So if you apply an index to the employee table on the ID, and likewise the skills table on the ID and to the fields in the employee_skill table as I said in my last post, that should be enough.


Hi robothy,
Thank you once again for a fast reply. I will follow likewise for the index. But I am confused here:

SELECT `skillId` FROM `employer_skills`WHERE `employerId` = '1221'

Where is it coming from. I do not have a table called Employer skills (at least for now..maybe later). Right now, all the Employers would just use a simple form, which will have Skills checkboxes & other criteria. When the information is POST'ed from the form, say we capture the info in an array called $skills, how do I search using this array?

Please let me know. Thank you.

Right, sorry. I thought it may be that an employer has registered and saved the skills they desire in an employee.

Selecting the results from a form would work too. Just have the skills id as the value that is submitted if a checkbox is checked. Therefore, you'd have a list of skill id values to pass straight into your query.


But I think I might have some problems trying to pass the array values. Could you please give me the query to do that? Much appreciate if you could please do so. (I had much trouble trying to do it in a for loop previously.)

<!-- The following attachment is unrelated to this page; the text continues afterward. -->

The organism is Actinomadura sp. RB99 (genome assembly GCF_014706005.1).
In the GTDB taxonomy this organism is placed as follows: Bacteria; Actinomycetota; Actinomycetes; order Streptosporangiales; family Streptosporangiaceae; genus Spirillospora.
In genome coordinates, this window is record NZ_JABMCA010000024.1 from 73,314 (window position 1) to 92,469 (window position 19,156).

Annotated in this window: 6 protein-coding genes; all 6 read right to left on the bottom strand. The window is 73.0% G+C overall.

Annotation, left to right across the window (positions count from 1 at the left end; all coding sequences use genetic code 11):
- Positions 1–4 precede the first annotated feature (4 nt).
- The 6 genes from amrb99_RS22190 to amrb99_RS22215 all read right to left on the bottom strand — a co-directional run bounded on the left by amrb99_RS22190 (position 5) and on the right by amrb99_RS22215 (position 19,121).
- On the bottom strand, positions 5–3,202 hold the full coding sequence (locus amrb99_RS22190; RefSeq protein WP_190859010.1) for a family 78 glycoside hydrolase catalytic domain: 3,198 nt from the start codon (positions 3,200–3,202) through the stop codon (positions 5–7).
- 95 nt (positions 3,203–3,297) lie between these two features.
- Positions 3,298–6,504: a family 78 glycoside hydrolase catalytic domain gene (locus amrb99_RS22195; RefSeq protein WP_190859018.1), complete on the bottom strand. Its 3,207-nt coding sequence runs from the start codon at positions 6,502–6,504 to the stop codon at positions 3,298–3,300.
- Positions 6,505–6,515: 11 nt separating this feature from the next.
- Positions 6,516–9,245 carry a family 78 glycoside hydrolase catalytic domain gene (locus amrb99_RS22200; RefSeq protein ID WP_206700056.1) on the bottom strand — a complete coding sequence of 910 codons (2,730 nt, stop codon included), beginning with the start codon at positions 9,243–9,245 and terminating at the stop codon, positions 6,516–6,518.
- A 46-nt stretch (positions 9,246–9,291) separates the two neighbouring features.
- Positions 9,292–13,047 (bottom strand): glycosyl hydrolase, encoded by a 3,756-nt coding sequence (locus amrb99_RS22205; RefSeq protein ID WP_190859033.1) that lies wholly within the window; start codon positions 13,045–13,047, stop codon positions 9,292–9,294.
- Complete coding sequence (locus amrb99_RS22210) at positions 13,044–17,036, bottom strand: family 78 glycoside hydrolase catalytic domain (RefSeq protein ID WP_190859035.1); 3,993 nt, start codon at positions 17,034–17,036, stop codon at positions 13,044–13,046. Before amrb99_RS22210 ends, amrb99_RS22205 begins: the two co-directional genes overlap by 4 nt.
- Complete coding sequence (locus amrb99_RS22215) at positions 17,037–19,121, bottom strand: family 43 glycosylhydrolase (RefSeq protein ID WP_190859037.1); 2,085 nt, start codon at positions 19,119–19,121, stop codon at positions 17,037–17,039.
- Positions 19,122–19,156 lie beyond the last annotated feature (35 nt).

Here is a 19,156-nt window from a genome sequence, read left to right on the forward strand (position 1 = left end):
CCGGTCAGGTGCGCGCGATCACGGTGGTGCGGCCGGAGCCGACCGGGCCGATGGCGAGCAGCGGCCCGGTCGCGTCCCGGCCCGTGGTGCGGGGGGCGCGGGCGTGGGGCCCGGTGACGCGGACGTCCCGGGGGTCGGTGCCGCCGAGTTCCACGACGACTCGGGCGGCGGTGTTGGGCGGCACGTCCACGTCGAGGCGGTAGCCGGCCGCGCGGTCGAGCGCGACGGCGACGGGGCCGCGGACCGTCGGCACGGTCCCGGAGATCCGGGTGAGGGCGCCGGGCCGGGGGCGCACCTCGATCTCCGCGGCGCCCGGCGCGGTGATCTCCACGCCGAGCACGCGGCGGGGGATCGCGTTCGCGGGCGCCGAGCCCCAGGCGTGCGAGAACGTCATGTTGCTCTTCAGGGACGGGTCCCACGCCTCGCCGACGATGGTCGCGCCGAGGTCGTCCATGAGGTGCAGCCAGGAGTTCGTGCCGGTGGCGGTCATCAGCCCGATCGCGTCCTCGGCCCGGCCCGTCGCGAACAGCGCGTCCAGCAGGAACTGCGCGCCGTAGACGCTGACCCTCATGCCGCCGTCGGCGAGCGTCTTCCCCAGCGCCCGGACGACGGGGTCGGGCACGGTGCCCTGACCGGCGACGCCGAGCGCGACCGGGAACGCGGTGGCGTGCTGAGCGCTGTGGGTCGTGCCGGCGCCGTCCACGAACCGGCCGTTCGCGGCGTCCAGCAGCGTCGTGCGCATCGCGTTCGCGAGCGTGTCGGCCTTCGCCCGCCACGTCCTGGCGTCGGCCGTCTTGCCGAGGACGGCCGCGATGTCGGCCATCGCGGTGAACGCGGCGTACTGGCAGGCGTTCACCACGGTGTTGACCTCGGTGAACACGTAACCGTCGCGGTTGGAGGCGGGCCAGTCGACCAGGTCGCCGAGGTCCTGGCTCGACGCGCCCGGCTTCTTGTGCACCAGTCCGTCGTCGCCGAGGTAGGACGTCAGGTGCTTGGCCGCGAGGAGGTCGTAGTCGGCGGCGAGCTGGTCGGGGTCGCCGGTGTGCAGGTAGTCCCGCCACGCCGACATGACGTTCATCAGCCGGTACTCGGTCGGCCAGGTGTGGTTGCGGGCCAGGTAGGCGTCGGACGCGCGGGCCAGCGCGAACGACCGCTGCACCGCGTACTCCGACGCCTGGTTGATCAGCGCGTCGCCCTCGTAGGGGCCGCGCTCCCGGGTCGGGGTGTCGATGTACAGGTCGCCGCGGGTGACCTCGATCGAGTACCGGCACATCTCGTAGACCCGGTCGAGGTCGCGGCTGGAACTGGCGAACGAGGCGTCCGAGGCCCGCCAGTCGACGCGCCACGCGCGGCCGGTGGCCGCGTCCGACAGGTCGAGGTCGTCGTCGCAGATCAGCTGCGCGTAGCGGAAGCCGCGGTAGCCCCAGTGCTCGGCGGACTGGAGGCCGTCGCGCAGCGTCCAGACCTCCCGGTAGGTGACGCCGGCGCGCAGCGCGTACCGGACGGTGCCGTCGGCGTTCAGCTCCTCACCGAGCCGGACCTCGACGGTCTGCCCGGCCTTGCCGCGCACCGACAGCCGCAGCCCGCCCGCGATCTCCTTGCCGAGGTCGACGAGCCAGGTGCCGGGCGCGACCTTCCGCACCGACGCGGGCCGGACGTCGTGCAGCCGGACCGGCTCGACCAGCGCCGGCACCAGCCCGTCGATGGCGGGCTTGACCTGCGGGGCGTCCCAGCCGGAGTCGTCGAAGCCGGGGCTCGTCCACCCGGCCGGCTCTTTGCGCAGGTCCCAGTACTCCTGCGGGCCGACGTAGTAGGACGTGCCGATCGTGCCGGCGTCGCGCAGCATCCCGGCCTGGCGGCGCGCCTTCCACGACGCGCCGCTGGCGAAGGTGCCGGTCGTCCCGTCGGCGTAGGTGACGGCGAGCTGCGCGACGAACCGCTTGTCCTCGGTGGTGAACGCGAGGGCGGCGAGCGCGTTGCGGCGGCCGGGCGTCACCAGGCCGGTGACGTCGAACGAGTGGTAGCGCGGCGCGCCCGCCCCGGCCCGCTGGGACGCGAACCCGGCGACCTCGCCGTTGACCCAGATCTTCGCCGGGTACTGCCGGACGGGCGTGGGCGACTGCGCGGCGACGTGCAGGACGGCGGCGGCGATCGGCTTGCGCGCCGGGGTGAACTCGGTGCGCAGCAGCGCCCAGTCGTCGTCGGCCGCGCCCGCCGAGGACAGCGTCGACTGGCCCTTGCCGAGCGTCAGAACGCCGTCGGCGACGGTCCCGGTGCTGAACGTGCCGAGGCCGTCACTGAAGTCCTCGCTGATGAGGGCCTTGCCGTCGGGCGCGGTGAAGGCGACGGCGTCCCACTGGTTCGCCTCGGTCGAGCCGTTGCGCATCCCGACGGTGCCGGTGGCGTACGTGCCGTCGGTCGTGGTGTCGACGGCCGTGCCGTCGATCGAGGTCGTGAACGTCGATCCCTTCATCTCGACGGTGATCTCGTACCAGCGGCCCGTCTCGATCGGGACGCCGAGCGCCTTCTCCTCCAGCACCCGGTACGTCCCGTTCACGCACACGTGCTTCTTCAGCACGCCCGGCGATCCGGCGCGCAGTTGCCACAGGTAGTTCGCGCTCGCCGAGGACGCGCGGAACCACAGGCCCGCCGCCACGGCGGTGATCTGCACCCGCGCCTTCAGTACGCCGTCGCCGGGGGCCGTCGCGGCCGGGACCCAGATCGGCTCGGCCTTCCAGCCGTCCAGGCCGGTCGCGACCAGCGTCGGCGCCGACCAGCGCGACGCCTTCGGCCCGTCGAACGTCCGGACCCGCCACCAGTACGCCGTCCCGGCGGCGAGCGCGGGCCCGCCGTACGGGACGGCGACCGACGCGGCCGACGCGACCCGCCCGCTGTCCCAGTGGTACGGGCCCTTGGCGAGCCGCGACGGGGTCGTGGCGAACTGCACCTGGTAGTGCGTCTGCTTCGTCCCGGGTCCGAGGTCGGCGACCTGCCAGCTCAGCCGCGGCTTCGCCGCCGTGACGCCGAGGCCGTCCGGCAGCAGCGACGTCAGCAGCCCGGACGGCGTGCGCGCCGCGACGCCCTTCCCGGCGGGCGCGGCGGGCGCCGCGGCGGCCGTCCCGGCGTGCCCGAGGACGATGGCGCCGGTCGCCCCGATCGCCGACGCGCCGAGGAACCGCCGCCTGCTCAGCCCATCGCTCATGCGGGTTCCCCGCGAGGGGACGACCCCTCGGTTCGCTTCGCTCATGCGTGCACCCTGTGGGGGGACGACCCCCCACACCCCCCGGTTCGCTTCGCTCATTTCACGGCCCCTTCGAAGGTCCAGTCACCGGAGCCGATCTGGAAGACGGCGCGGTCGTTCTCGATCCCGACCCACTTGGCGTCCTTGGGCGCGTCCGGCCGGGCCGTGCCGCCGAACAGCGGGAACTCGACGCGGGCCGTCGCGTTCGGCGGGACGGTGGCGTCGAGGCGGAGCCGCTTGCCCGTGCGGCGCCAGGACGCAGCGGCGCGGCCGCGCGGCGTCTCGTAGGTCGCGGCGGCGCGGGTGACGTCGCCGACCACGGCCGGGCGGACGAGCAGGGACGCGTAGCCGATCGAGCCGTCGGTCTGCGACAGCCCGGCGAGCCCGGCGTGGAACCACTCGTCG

Thank you.

If you do as I said and have the value of each checkbox the skill id value from the skills table, then when you submit the form you'd get an array of skill values.

Implode the array into a comma separated string, and pass that to an SQL query such as that below:

$strSkillIds = implode(',', $arrSkillIds);

FROM `employee`
WHERE `id` IN (
[INDENT]SELECT DISTINCT `employeeId` FROM `employee_skill` WHERE `skillId` IN (


Thanks for the query, robothy. I will try that & let you know how it goes.

Thanks much.

Hi robothy,
I tried out that query. I now have a Skills table & an Employee Skills table as well. In Employee Skills table, I have an Employee with skills 1, 3, 5, 7 and 9 (all odd numbers chosen for easy understanding). I created the query just like you have shown me in recent post. From Employer's front-end, I selected 1, 3 and 5 & hit
"Search". Voila! I got the Employee as a result. Yayyy...!

This time I selected 1, 2, 3 and 5 & hit "Search". I still got the same Employee as a result. I tried this with different number combinations & what I have observed is that as long as the Employee selected skill matches with at least one record in Employee Skills table, it will show the Employee. But this would not serve the purpose much because if there's only 1 matching skill out of 15 skills selected by an Employer, I want to show only results that match 100% as that would be the most relevant ones. I tried HAVING clause in combination with IN, but that gave me errors. Looks like HAVING is used mostly when we deal with numbers, counts & aggregates....

So I feel that the query is more or less working like an OR statement right now. Can we make it so that we get 100% matching results?